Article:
2. When a ray of light passes at an angle into a denser medium, it is bent towards the normal, hence the angle of refraction is smaller than the angle of incidence.

Scattering is the random deflection of light rays by fine particles. When sunlight enters through a crack, scattering by dust particles in the air makes the shaft of light visible. Haze is a result of light scattering by fog and smoke particles.

Absorption of light as it passes through matter results in the decrease in intensity. Absorption, like scattering, may be general or selective. Selective absorption gives the world most of the colors we see. Glass filters which absorb part of the visible spectrum are used in research and photography.

Diffraction is the bending of waves around an obstacle. It is easy to see this effect for water waves. They bend around the corner of a sea wall, or spread as they move out of a channel. Diffraction of light waves, however, is harder to observe. In fact, diffraction of light waves is so slight that it escaped notice for a long time. The amount of bending is proportional to the size of light waves – about one fifty-thousandth of an inch (5,000 Å) – so the bending is always very small indeed.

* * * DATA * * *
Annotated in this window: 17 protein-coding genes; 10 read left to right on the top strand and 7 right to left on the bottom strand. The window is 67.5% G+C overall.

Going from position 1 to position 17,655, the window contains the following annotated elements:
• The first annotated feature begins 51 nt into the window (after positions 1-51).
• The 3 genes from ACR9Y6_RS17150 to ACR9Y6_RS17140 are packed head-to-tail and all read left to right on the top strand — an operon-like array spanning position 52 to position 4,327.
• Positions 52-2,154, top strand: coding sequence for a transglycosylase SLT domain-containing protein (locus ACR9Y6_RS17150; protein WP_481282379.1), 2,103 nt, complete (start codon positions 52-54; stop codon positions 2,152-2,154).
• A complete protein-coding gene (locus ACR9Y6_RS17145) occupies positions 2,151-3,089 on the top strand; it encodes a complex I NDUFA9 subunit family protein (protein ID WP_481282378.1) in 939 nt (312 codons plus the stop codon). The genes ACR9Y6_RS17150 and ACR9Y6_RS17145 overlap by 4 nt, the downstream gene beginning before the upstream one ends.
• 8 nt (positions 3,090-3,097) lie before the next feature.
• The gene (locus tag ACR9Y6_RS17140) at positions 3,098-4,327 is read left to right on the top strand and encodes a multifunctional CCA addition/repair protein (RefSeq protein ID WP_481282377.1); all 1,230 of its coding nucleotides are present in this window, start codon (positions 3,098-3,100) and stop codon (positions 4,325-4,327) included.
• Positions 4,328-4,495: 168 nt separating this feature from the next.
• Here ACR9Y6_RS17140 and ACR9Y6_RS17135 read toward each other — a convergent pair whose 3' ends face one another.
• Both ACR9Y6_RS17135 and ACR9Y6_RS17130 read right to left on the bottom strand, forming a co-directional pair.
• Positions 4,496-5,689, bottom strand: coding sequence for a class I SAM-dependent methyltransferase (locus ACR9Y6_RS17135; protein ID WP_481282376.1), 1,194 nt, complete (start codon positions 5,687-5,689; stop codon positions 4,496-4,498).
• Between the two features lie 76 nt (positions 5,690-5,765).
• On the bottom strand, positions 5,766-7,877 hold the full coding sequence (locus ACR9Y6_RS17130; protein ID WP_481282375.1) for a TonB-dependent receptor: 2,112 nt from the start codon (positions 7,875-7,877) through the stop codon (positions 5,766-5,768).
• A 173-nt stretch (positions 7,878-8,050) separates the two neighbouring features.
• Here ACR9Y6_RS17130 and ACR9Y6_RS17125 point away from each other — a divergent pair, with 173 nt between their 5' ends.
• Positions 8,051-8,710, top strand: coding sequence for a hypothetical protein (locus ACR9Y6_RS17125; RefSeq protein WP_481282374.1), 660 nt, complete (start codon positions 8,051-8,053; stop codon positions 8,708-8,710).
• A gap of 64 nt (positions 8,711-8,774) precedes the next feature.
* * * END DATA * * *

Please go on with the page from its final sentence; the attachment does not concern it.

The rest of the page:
When light from a distant street lamp is viewed through a window screen it forms a cross. The four sides of each tiny screen hole act as the sides of a slit and bend light in four directions, producing a cross made of four prongs of light. Another way to see the diffraction of light waves is to look at a distant light bulb through a very narrow vertical slit. Light from the bulb bends at both edges of the slit and appears to spread out sideways, forming an elongated diffraction pattern in a direction perpendicular to the slit.

Light can be imagined as waves whose fronts spread out in expanding concentric spheres around a source. Each point on a wave front can be thought of as the source of a new disturbance. Each point can actas anew light source with a new series of concentric wave fronts expanding outward from it. Points are infinitely numerous on the surface of a wave front as it crosses an opening.

As new wave fronts fan out from each point of a small opening, such as a pinhole or a narrow slit, they reinforce each other when they are in phase and cancel each other when they are completely out of phase. Thus lighter and darker areas form the banded diffraction patterns.